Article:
Empowerment zone residents want more say Community seeks input on how money's spent


A contingent of community representatives complained yesterday that residents of Baltimore's federal empowerment zone are not having enough say in how $100 million in federal funds is being spent.

The four representatives faulted the board overseeing the revitalization effort for not consulting the community-based Advisory Council before making recent decisions to emphasize economic development over social programs and to allocate money to six neighborhood "village centers" on the basis of population rather than in a lump sum, as originally intended.

"The process must reflect a true perception of neighborhood needs from those who live there," said Leonard Jackson, a community activist from Sandtown-Winchester in West Baltimore, one of the communities in the empowerment zone.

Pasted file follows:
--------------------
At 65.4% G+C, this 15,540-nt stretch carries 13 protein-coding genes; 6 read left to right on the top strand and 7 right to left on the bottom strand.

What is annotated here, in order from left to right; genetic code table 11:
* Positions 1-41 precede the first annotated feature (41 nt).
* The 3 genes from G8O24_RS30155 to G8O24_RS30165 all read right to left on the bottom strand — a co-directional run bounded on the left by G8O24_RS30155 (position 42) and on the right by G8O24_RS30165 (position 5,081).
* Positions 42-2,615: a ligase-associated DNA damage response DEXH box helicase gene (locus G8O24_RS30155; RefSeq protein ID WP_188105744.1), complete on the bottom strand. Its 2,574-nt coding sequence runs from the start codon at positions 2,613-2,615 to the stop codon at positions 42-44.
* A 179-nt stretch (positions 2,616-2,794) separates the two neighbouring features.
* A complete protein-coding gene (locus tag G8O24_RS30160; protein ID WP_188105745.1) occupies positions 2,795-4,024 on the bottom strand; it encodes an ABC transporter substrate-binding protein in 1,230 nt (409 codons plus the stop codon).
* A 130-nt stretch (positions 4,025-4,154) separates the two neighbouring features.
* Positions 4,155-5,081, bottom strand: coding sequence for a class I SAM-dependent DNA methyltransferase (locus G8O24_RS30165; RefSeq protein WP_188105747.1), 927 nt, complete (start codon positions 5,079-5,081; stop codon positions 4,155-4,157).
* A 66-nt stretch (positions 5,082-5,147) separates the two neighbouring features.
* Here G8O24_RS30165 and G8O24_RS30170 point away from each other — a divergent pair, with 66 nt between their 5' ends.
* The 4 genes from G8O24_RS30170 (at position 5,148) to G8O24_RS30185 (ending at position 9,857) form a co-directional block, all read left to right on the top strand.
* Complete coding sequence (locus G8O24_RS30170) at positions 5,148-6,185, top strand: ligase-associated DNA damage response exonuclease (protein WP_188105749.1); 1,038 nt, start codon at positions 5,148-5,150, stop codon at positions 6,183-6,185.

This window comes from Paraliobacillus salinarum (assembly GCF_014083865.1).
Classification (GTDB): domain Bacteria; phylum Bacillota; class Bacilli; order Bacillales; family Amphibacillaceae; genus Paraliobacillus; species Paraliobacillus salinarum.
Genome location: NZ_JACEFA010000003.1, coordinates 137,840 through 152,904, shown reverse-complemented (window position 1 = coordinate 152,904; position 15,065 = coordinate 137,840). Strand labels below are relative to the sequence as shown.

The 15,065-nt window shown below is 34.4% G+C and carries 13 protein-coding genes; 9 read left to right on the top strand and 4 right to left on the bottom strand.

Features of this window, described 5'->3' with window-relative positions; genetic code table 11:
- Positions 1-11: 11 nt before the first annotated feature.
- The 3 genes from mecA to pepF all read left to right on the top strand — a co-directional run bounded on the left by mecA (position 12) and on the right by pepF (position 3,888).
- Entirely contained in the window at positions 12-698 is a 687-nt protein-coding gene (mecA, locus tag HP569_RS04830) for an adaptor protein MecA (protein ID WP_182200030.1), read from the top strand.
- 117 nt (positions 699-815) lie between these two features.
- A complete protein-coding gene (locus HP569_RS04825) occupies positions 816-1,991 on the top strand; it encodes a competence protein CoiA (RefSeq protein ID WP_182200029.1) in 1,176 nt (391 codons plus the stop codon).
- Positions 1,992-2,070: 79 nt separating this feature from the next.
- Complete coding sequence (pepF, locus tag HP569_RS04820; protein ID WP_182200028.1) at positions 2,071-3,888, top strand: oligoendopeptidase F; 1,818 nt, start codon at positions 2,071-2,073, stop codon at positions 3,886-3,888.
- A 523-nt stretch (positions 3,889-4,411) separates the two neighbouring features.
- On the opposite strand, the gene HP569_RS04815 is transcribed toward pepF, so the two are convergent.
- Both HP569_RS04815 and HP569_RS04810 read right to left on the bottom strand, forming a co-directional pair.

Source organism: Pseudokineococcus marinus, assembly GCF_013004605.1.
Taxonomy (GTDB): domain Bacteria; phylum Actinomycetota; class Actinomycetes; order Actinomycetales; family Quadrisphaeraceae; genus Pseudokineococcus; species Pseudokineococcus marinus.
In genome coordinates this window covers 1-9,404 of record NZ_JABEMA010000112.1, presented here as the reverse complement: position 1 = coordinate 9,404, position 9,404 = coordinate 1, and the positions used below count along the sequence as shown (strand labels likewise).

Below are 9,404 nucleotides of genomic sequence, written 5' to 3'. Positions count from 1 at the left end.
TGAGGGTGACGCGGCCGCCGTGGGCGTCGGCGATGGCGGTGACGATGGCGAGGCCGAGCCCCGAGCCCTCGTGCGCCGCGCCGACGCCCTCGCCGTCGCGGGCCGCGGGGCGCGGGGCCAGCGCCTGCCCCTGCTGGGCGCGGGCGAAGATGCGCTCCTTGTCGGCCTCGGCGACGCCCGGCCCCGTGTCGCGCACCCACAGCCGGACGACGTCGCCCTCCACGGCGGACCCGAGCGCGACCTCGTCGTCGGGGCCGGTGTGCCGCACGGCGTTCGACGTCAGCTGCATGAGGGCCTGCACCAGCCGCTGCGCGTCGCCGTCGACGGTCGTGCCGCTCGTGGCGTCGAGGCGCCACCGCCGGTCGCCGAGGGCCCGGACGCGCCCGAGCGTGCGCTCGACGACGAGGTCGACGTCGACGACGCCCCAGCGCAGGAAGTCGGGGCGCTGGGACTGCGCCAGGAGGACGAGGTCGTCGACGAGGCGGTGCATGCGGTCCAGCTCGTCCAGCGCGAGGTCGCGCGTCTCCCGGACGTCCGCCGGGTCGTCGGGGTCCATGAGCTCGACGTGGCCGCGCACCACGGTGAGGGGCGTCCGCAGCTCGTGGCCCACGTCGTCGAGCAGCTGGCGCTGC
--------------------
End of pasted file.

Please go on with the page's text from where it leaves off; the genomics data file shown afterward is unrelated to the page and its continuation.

"Why have an advisory committee if you don't ask them to advise?" asked Arlene Fisher of the Lafayette Square Association. Lafayette Square also is in West Baltimore and is in the empowerment zone.

Chairman Mathias J. DeVito appointed four empowerment board members to meet with four members of the Advisory Council to increase community input. "We're all trying to do the same thing here," he said.

But Mr. DeVito noted that zone residents are represented on the 29-member board and that two members of the 80-member Advisory Council will join the board in January.

Also yesterday, the empowerment zone reported that it has spent $449,000 in federal dollars since January to set up and operate the office and pay the salaries and benefits of four employees.

The city and the private Annie E. Casey Foundation have contributed an additional $444,000 for the wages and benefits of eight employees on loan from the city.

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